Q&A: Joshua Arvidson on youth mental health in Alaska
Joshua Arvidson serves as the chief clinical officer of children’s services at the Alaska Child Trauma Center within Alaska Behavioral Health. He’s also on the Editorial Review Board for the Journal of Child and Adolescent Trauma.
In this Q&A, Arvidson briefed State of Reform on the various aspects of life during a pandemic that’s impacting the mental health of Alaska’s youth.
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Ethan Kispert: What’s the status of youth mental health in Alaska?
Joshua Arvidson: “So there’s a couple pieces to that. The pandemic has had some pretty significant effects on children and youth. The biggest impact that we’ve seen, from a mental health perspective, has been with schools. Schools are a really critical place where children get a lot of their needs met. There’s social and emotional needs, in addition to their educational needs, and sometimes even concrete things like food. We’ve seen a lot of children and youth really [struggle] over the past year and a half, particularly when schools were not in person. We saw a general uptick in the mental health needs of Alaskan kids throughout the pandemic.
We’re a child trauma site within the National Child Traumatic Stress Network. We’re connected to trauma centers all across the country, and there’s never been anything quite like COVID. Our network has done a lot of work with children and youth following large scale disasters. We anticipated a general uptick in needs and general increases in the most common mental health concerns among children and youth, which are anxiety, depression, and traumatic stress.”
EK: Are there any connections to higher drug usage amongst Alaska’s youth during this pandemic?
JA: “What I would say about opioid use, or the impact of the opioid epidemic on youth, might be actually a little bit different than what you would hear from providers who work primarily with adults. Adult substance usage has a big impact on their kids. Whenever you have high rates of use in your adult population, it has a huge impact on kids. One of the big impacts is that it increases distress challenges for kids. There is research that links the use of opioids by adults in a home to increased risk for youth use in the same home. There’s also some research linking the use of opioids in late adolescence and early adulthood to increased risk for opioid dependence in adulthood.”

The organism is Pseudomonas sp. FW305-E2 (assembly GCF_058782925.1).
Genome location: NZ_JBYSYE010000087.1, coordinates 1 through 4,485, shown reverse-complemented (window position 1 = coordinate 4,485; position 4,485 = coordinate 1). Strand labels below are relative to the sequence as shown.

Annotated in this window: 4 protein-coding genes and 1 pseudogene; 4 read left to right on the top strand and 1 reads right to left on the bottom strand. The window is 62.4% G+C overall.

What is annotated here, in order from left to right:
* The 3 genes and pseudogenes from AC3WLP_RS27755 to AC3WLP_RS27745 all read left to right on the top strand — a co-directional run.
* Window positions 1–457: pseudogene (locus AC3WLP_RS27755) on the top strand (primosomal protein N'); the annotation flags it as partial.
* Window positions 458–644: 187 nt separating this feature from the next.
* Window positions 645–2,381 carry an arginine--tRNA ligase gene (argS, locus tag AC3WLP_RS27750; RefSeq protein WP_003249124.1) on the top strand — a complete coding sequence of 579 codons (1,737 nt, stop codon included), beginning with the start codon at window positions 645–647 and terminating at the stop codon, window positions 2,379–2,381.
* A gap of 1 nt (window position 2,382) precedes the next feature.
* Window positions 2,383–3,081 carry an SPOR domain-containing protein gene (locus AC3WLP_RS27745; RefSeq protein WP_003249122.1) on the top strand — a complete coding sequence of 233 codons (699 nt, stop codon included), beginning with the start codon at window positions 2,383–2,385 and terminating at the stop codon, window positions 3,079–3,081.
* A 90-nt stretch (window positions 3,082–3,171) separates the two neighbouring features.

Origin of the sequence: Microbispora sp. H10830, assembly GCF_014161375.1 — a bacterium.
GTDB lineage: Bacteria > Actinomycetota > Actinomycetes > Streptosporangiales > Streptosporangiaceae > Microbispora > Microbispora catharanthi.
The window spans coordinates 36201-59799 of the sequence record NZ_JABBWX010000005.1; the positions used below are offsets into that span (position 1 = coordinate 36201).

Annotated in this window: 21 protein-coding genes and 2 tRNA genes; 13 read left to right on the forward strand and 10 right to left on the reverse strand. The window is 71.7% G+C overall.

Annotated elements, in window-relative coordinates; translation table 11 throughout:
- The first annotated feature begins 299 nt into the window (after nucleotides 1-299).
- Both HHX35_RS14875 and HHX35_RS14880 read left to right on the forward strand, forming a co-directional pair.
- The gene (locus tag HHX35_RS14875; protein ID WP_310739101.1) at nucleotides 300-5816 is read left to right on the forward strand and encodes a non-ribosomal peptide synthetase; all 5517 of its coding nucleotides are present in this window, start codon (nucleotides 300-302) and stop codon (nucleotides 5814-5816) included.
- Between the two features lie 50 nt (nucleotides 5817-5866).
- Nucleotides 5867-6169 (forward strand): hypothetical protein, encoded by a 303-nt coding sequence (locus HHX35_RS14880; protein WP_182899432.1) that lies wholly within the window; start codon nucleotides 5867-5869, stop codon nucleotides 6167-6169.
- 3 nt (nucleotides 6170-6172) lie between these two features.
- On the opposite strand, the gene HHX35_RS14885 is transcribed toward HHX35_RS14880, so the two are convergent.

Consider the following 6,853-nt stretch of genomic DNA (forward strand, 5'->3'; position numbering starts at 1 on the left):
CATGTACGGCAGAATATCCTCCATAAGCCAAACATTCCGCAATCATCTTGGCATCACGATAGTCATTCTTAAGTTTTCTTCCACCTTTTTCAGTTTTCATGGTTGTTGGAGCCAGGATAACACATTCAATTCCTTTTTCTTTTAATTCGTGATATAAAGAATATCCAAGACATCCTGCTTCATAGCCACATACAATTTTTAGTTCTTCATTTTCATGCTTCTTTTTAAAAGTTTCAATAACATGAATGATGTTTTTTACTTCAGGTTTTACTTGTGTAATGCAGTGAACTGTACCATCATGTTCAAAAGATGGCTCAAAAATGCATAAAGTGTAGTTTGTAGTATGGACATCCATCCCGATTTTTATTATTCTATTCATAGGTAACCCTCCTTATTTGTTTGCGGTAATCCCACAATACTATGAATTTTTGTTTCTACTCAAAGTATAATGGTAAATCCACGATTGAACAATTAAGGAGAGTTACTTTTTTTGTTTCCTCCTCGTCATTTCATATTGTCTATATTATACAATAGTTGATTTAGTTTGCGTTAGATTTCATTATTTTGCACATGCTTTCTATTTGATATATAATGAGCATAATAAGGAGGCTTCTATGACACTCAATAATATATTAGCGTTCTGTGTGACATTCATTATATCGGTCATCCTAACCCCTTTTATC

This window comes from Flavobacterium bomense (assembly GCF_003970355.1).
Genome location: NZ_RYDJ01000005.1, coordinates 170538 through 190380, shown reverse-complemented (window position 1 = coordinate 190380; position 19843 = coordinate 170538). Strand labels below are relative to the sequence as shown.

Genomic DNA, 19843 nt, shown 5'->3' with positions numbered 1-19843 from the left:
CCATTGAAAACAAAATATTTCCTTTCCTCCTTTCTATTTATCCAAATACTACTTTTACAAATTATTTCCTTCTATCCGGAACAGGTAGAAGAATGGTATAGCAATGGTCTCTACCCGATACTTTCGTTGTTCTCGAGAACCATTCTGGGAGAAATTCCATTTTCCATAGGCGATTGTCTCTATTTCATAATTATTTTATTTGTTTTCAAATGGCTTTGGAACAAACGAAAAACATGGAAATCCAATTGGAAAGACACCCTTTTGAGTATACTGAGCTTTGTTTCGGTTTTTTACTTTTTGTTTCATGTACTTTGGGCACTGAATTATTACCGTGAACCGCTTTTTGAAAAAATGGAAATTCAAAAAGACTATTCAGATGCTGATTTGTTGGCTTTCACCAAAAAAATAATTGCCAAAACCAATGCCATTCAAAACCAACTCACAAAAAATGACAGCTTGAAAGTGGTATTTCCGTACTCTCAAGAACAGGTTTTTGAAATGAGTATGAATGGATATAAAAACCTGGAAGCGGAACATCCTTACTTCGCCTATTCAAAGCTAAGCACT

EK: Are there other factors that have contributed to where mental health is for youth right now?
JA: “The loss of predictability and routine throughout the pandemic has been really hard for kids in school, but that’s just one part of the situation. But there’s a lot of other pieces to that as well. Are we going to be able to visit our relatives? Can we go to our grandma’s house who will be taking care of us next week? Is our family going to be able to take us on vacation? Are my parents going to be able to work? Kids orient themselves around teams and structure, and the pandemic was super disruptive to both of those.
The second thing I would say is that kids really filter their experience to their caregivers. All the stress that adults are going through throughout the pandemic directly impacts kids because when adults are distressed, kids feed into those emotions. Families that might be struggling really need to count on neighbors, relatives, and friends for support, especially when it comes to caregiving for children.”
EK: Do you feel enough has been done, whether at the legislative level or within local health departments, to address mental health in the state of Alaska? Could more be done to address this problem?
JA: “I have seen a lot of efforts made by people at multiple levels, families, schools, behavioral health providers, the state, and the feds even, through SAMHSA and other initiatives to try to really be aware of the mental health needs over this last couple years. What will often happen after something that’s really broad like [COVID-19], is that the need will outpace the risk, which will also outlast the response. The response right now is pretty awesome. We have to keep this up. The impact on kids’ mental health isn’t going to go away in two months or three months. That’s what I’ve seen.”
This interview was edited for clarity and length.